The Truth About Cellular Phones, Cough Drops and Children: A Church Retrospective

Wednesday , 6, March 2013 4 Comments

Dutch Cradle Cross

***I know religion can be a touchy topic, but I want to share my story in case other families seeking out a church body can learn from my experiences.***

 

A few months ago, shortly after my husband and moved to Peachtree City from Charlotte, NC, we were in search of a new church. Both my husband and I were raised in the church, though different denominations, and while our attendance was spotty at best during our college and dating years, we had eventually reconnected with the church and were sad to leave our Charlotte church’s congregation. Our search started with my husband’s childhood church, which we had attended previously on family visits, though those visits were mostly pre-Goober.

Just like in our college days, having an infant had decreased our church attendance. We finally had a morning where it seemed everything was working out to attend. We arrived a few minutes after the start of services, but felt pretty accomplished because for once, at least we had made it all the way there (a few times previously we got halfway before having to turn around due to an infant’s other plans).  We found a spot in the back for easy escape should our son get fussy and settled in to worship.

As we listened attentively to the sermon however, we began to feel a bit uncomfortable. The pastor preached about how disruptive lateness is to the service and suddenly our pleasure as simply being able to finally attend was demolished. To further salt the wound, the pastor follows up his comment with a dig equating a restless baby with a cell phone ringing or a lozenge wrapper crackling as distracting the congregation from the proper and solemn attitude of worship. Every sound and movement our son made suddenly felt as loud as thunder and we felt embarrassed by even the happiest giggle, until we felt that all we could do was leave, even with the sermon only partially completed.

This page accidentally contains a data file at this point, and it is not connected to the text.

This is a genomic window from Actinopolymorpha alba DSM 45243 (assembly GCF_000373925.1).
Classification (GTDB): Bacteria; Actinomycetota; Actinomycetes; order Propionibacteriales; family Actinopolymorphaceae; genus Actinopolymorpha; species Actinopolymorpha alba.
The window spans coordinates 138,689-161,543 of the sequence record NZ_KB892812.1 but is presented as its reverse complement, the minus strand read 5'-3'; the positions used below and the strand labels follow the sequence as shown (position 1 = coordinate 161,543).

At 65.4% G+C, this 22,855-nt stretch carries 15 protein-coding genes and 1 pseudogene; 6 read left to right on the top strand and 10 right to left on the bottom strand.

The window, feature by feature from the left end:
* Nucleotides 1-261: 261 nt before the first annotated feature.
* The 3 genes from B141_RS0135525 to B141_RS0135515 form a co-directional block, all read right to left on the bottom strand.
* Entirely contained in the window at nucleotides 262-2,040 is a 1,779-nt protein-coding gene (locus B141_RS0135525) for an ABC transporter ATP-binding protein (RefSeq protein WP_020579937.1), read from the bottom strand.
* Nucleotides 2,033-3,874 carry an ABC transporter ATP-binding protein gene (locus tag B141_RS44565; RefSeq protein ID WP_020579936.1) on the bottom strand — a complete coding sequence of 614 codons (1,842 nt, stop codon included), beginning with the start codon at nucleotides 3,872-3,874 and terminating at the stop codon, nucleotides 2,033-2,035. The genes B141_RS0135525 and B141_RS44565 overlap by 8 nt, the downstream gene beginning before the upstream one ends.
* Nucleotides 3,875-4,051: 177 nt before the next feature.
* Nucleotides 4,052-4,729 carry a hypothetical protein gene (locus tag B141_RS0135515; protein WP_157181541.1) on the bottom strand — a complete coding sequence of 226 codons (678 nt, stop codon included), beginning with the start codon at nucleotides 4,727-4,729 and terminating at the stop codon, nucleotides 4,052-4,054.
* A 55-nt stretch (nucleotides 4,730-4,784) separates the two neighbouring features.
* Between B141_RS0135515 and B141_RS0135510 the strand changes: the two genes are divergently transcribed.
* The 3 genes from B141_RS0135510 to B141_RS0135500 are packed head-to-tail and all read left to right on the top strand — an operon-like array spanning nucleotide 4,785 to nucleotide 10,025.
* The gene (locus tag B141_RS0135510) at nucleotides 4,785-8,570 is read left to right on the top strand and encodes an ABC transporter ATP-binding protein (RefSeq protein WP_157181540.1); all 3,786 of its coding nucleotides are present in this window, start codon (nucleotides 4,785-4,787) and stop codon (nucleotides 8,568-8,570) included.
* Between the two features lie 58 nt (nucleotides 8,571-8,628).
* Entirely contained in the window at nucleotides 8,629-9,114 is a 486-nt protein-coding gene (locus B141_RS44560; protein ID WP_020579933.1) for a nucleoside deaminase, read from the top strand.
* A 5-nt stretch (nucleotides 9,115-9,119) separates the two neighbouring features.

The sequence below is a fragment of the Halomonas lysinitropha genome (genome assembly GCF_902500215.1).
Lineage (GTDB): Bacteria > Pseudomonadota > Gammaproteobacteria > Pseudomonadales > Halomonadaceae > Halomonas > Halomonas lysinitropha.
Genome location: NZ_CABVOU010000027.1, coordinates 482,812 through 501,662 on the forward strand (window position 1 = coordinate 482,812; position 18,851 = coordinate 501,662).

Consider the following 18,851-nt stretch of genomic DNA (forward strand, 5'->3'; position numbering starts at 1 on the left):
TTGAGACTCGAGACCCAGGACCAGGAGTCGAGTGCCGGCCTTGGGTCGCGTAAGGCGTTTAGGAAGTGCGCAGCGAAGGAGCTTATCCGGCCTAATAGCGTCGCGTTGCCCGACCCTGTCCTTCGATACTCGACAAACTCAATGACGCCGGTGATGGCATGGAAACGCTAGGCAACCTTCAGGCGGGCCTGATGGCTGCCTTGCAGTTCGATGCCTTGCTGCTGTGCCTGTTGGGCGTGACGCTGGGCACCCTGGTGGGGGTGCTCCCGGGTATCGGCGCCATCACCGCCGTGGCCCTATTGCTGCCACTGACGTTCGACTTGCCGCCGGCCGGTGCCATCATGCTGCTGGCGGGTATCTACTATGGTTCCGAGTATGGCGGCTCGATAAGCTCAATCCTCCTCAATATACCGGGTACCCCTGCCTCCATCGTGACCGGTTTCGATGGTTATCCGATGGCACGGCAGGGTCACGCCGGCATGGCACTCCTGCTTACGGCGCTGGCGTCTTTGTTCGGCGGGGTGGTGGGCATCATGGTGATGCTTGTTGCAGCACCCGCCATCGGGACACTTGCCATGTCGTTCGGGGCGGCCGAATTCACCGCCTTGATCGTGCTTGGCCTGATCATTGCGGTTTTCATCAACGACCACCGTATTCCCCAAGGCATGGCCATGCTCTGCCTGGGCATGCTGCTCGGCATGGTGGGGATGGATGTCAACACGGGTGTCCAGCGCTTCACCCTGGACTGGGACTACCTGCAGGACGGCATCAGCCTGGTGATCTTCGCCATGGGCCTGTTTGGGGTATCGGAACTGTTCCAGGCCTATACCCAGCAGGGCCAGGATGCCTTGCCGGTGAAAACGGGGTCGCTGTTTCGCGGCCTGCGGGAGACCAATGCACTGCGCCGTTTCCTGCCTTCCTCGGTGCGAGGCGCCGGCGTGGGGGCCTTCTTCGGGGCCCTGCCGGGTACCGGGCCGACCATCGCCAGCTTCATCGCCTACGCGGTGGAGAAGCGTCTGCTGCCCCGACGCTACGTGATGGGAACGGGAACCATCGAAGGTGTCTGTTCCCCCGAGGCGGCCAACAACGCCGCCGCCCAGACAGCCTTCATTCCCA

My husband and I were both raised in families who valued worshipping together at young ages and we wish to raise our son the same way. Nurseries are great and serve their own purpose, in fact our son now regularly stays in one during the service, but new families visiting the church don’t always know where those facilities are located or feel comfortable leaving their children with strangers in a strange church. I honestly don’t think those families should have to feel as unwelcome and embarrassed as my husband and I did that day. The pastor did apologize after my father-in-law (a current member of the congregation) brought our distress to his attention, but our experience there was not one we wished to repeat.

This story does however have a happy ending. Despite being a bit shaken by our reception at that church and my husband having a mild panic attack when we were about to enter another local church, we eventually ended up at our current church on Christmas Eve and every Sunday we have attended since has affirmed my belief I believe that it is the church God intended us to find. Children are very welcome there with a Children’s Moment even included in the service.

I hope that other parents in search of a new congregation are not made to feel as we were at the first church but are welcomed with open arms as we were at the third. If however, you do encounter a similar or possible worse church experience, keep searching! Don’t let it dissuade you from attending at all. I wish to truly thank the pastor for his sermon. I believe he was driven to speak those words to prevent us from becoming too comfortable with a church that might have been part of my husband’s childhood, but wasn’t truly the best fit for our family.

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4 Comments
  • Wendy says:

    What a great story, glad you found your church home!

  • Jamie Wyatt says:

    Glad you found a church home. Sorry you had that experience! Hope it wasn’t at my church. Unfortunately, too many churches/pastors forget that the people ARE the church!

  • Allie says:

    Thanks Jamie! You are so right that people ARE the church and I don’t believe it was your church.

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